Abingdon violinist has a string of other interests


Clay Purdy is Harford County's Renaissance man -- concert violinist, inventor, electronics buff, music teacher, stay-at-home dad and Army veteran.

Mr. Purdy's violin virtuosity will be showcased Saturday when he performs as guest soloist with the Susquehanna Symphony Orchestra.

His other talents are less public, but just as impressive.

While Mr. Purdy's wife, Nancy, a sales representative for a pharmaceutical firm, goes off to work each day, he stays in their Abingdon home and cares for their 16-month-old son, Christopher. In the afternoons, he teaches violin and viola to 21 students, ranging from kindergartners to high school students.

In his spare time, he has built a robot, set up a computer bulletin board for his astronomy club and created inventions such as an electric violin with a working telephone installed inside it.

"I come from a very remarkable family," said the slight, bespectacled musician.

Mr. Purdy was born into a family of musicians. His parents are professional keyboard players who handed each of their five children a stringed instrument as soon as their hands were big enough to hold it.

"I was the fourth, so I got the violin to round out the quartet," said Mr. Purdy with a grin.

All but one of the Purdy siblings have gone on to become professional musicians. They are scattered across the country from Georgia to Idaho.

Young Clay completed high school in three years and was only 16 when he enrolled at the Eastman School of Music at the University of Rochester in New York, where he received his bachelor's degree in violin performance.

But his musical career took an abrupt about-face when he decided to join the Army after college. With his aptitude for electronics, he was soon recruited into the 1st Ranger Airborne Battalion and was stationed in Savannah, Ga.

Nothing at the Eastman School of Music had prepared Clay for the 58 days of grueling Ranger training.

Asked if he worried about injuring his hands, he laughed. "I was too busy worrying about the stress fractures in my legs," he said. "We had one meal a day and no sleep while we ran through jungles, marched up and down mountains, and parachuted out of planes at night."

Although joining the Army perhaps had been his way of breaking out of his family's musical mold, Mr. Purdy found that he missed playing the violin -- so much that he designed and made a five-string electric violin in wood shop on the post.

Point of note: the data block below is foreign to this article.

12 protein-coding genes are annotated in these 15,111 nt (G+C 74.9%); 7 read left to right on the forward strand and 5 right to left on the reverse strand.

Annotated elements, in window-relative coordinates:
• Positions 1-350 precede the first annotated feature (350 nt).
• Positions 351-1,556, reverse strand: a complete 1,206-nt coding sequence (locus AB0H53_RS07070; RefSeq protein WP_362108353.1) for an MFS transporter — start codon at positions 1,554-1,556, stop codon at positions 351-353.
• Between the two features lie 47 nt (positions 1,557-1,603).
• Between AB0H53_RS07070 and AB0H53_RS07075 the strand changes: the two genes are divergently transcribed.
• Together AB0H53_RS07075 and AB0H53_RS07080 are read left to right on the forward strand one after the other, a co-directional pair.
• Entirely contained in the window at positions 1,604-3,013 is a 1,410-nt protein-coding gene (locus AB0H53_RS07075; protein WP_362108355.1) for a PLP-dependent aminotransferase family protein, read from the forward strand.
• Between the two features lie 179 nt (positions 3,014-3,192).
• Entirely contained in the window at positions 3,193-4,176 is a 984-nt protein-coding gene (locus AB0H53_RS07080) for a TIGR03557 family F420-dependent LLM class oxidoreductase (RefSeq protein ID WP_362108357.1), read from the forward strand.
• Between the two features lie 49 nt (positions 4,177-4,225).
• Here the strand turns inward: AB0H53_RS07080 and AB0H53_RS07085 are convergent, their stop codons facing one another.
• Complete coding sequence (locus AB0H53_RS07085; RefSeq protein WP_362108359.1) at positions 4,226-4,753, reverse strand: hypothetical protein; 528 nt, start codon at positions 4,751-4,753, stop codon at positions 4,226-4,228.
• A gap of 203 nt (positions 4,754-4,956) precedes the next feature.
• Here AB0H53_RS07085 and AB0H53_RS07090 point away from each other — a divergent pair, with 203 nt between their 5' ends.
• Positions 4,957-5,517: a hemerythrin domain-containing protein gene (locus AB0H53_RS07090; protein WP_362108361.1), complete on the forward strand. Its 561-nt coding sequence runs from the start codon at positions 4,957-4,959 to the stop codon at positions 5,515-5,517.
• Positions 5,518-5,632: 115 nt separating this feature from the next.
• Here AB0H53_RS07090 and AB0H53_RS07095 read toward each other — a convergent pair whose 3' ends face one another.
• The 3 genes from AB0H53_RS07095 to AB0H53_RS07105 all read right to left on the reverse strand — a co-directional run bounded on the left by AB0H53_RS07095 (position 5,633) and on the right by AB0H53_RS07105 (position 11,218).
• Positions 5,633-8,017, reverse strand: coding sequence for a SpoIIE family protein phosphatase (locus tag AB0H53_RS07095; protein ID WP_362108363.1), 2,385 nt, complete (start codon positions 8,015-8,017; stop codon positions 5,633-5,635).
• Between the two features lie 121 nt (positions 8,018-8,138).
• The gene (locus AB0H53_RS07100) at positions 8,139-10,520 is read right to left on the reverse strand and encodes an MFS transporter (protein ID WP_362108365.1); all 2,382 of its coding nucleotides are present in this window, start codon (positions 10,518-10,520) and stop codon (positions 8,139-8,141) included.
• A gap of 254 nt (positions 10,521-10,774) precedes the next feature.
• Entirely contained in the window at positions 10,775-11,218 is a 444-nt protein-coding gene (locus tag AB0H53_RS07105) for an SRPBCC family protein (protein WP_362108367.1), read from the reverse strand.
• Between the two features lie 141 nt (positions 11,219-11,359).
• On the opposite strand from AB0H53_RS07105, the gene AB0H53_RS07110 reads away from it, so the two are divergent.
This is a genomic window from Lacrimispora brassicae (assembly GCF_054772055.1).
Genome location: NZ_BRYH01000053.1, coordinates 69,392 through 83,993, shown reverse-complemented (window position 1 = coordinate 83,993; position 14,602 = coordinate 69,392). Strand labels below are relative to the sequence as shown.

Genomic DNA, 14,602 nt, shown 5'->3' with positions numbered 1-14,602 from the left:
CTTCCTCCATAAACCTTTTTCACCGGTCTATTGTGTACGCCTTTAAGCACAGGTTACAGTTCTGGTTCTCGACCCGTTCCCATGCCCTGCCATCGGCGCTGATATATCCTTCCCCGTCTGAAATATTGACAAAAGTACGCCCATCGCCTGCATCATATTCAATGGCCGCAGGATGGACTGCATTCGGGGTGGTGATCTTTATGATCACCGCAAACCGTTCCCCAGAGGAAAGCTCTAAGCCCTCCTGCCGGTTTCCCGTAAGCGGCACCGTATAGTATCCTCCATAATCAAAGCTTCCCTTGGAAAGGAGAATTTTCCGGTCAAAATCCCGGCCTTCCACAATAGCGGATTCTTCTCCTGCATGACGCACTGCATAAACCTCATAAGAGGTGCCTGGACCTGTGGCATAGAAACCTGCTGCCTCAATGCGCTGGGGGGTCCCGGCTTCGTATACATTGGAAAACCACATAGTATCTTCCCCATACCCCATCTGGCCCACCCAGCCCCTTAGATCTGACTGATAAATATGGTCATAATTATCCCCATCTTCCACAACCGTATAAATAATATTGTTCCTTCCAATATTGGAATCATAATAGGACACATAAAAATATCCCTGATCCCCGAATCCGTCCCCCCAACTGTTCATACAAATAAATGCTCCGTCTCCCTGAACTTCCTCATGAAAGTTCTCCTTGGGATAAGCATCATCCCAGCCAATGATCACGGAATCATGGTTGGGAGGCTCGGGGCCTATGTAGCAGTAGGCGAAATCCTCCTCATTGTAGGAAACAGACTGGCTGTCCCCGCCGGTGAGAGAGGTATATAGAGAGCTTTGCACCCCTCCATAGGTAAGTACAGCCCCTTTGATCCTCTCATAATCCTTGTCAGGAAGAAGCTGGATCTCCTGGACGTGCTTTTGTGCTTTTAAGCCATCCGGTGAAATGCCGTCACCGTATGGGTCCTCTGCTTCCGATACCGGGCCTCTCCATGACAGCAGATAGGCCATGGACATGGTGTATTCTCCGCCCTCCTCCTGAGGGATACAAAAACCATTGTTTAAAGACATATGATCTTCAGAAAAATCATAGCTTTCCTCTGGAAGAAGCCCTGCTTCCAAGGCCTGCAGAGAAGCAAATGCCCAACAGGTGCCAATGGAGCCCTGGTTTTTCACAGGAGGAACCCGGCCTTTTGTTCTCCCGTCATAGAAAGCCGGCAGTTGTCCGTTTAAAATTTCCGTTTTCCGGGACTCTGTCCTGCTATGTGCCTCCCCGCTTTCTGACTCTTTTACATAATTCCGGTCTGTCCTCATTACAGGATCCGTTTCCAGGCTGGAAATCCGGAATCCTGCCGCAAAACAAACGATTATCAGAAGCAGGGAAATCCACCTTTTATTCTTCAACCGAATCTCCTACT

"I played country-western, in rock groups, anything to keep my chops going, mostly in nightclubs on weekends," he recalled.

Mr. Purdy then decided to audition to play weekends for the Savannah Symphony but ran into some trouble when he went over his commander's head to the chaplain to get permission.

He left the Army as a sergeant and joined the Augusta Symphony in 1988, where he met his future wife, a violinist in the orchestra. She vividly recalls the day he first came to a rehearsal. It was not love at first sight. "He showed up with this weird Army haircut and horn-rimmed glasses," she said. "I thought he was a total nerd."

She was astounded when he took a seat in the front row as principal second violinist. But when she heard him play, her doubts dissolved.

"I was way in the back, down by the drums," said Mrs. Purdy, who considers herself an amateur musician. "When Clay was courting me, he promoted me to the front. After we were married, though, I was right back to the percussion section."

Pat Finch, executive director of the Augusta Symphony, remembers Mr. Purdy's "beautiful playing and intense musicianship. When Clay was playing, it was as though nothing in the world existed except the music."

He moved his music to Harford County in 1990, the year after he and Nancy were married.

These days Mr. Purdy is getting work as a free-lance violinist and, at 31, is doing well in the highly competitive world of classical music.

He is the principal second violinist in the Annapolis Orchestra and plays in the Baltimore Opera Orchestra. He has done some studio work and played a background solo on a television commercial for Towson Town Center.

A highlight of his career was a three-week trip to Australia with the Baltimore Actors Theatre, when he played in the orchestra for their production of "Phantom of the Opera."

A souvenir from that trip, a small oval opal, has been inlaid in Mr. Purdy's violin, an intricately carved instrument made of dark wood in 1901. It is valued at $20,000.

Mr. Purdy will be the featured solo violinist in the Susquehanna Symphony Orchestra's season-opening performance at 8 p.m. Saturday at the Carroll School in Bel Air. He will play the suite from "Schindler's List," the haunting lyrical music for solo violin from John Williams' Academy Award-winning movie score.

Nancy Purdy also will be playing in the orchestra. Look for her somewhere near the drums.

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